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22nd Dec 2016

“I don’t think I’ve ever seen this Mayo team bullied” – more backlash on Holmes/Connelly interview

"I would imagine the players were saying to themselves, 'what are these two clowns on about'"

Conan Doherty

There’s a nastiness about Mayo that all the best teams need.

You need that edge, you need that bite between your teeth and that animal savagery to do whatever it takes to jump on top of a football before another man can.

Donal Vaughan is an insatiable beast.

Lee Keegan is wired to the moon.

Colm Boyle is an aggressive f**ker.

The O’Connors are never switched off, not for a second.

Mayo aren’t a side you can push around and they don’t have soft centre that can be exposed at the sight of a perched-out chest.

Aidan O'Shea and Seamus O'Shea 25/8/2013

But that notion was something their old management team held against the squad. In an interview with the Independent, Noel Connelly said that the Connacht men were bullied by Kerry in 2014.

“Kerry bullied Mayo in the Gaelic Grounds that day. They went out to win whatever way they had to,” says Connelly.

“Even some of the Kerry players who you wouldn’t normally regard as being particularly aggressive had an edge to them. Mayo didn’t stand up to them as much as they should have.

“It was a point we made to the squad from the start. You can’t allow yourself to be bullied, like what happened that day.”

Aidan O'Shea celebrates winning a free 30/8/2014

Colm Parkinson disagrees.

On an explosive GAA Hour, Wooly let rip at Pat Holmes and Noel Connelly and took a thoroughly different attitude to how Mayo hold themselves on the pitch.

“‘Kerry bullied Mayo in the Gaelic Grounds’ – that jumped out at me,” Parkinson said on SportsJOE’s GAA Hour. “And especially this: ‘it was a point we made to the squad from the start’. So this wasn’t just a one-off thing, this was obviously a message from the start and a continuous message they were giving to them, ‘ye were bullied’.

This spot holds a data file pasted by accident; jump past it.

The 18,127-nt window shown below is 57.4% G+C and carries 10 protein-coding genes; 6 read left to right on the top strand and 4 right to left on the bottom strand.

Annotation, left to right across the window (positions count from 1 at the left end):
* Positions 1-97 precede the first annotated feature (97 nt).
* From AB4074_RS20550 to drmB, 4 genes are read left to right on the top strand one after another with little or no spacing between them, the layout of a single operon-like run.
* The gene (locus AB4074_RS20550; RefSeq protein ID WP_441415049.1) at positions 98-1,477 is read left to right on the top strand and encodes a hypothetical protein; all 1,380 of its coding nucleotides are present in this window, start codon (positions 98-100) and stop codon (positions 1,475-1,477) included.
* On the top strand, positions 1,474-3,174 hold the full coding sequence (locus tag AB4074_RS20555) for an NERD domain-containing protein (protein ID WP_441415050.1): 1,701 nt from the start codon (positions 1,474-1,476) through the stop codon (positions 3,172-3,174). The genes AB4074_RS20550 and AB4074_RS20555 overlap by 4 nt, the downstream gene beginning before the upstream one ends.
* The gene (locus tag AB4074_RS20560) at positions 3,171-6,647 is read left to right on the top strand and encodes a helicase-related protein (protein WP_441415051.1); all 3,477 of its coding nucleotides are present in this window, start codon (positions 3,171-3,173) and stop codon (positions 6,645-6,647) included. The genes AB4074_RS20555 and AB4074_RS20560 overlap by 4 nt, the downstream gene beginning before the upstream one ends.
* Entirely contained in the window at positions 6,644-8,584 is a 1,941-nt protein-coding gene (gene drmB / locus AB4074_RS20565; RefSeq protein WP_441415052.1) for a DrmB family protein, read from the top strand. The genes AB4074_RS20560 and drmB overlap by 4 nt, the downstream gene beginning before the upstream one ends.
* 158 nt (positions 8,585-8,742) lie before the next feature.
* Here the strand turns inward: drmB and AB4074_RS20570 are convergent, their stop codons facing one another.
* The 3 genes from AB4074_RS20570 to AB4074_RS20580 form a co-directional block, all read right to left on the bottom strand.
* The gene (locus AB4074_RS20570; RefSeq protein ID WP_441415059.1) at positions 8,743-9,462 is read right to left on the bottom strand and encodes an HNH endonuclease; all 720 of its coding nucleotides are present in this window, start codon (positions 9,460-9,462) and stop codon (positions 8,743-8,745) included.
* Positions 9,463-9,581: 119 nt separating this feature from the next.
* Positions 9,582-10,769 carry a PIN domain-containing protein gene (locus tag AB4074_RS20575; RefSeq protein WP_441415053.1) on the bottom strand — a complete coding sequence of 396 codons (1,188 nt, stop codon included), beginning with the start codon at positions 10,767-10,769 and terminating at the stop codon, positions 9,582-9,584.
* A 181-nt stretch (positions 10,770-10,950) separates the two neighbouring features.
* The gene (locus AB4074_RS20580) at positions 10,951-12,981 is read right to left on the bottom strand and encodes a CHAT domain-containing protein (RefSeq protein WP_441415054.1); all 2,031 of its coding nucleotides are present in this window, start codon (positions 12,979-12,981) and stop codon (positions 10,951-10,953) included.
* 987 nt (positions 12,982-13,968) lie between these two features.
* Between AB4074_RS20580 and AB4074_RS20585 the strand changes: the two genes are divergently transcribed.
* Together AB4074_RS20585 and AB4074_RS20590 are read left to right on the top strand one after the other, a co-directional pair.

“Now, I know from the minute James Horan took over, he wanted to get the idea that Mayo would be bullied out of that squad. And, in fairness to him, he developed a really hard edge to them and, with their strength and conditioning, they’re bloody strong, physical men.

“What I saw from James Horan’s team was that Mayo did the bullying and Mayo prided themselves on doing the bullying – the Colm Boyles, the Lee Keegans, the Aidan O’Sheas, they bullied teams. They hated that perception of them before James Horan.

“Then these lads (Holmes and Connelly) are coming in and their answer to them losing in heartbreaking fashion to Kerry when they should’ve won the first game is that ‘you were bullied’. And to consistently tell them? Oh my God, I would imagine the players were saying to themselves, ‘what are these two clowns on about’.”

What was also taken exception too was the pair revealing details of feedback that the players offered from last year which included things like preparing specifically for opposition and defensive work.

“A stick they tried to beat the players with was this meeting that they had,” Parkinson said.

“I’ve been in so many of these meetings, players are sent away into groups of four and five and there are different topics that you have to write reasons for. One of them will 100 per cent be – in every meeting – mistakes the last management made.

“And you put those points down so the new management can collect all the answers and use them to work with. ‘Let’s not make the same mistakes’ and it’s food for thought.

“It’s supposed to be a private conversation so to use that as a stick to beat them with and then write down one or two examples that the players gave about themselves so they could say the players didn’t take responsibility when, in the whole bloody piece, they didn’t take any responsibility themselves.

“Is this the most unusual situation where these guys can’t see any mistakes that they’ve made… yet they’re sacked.”

Listen to the full show below.

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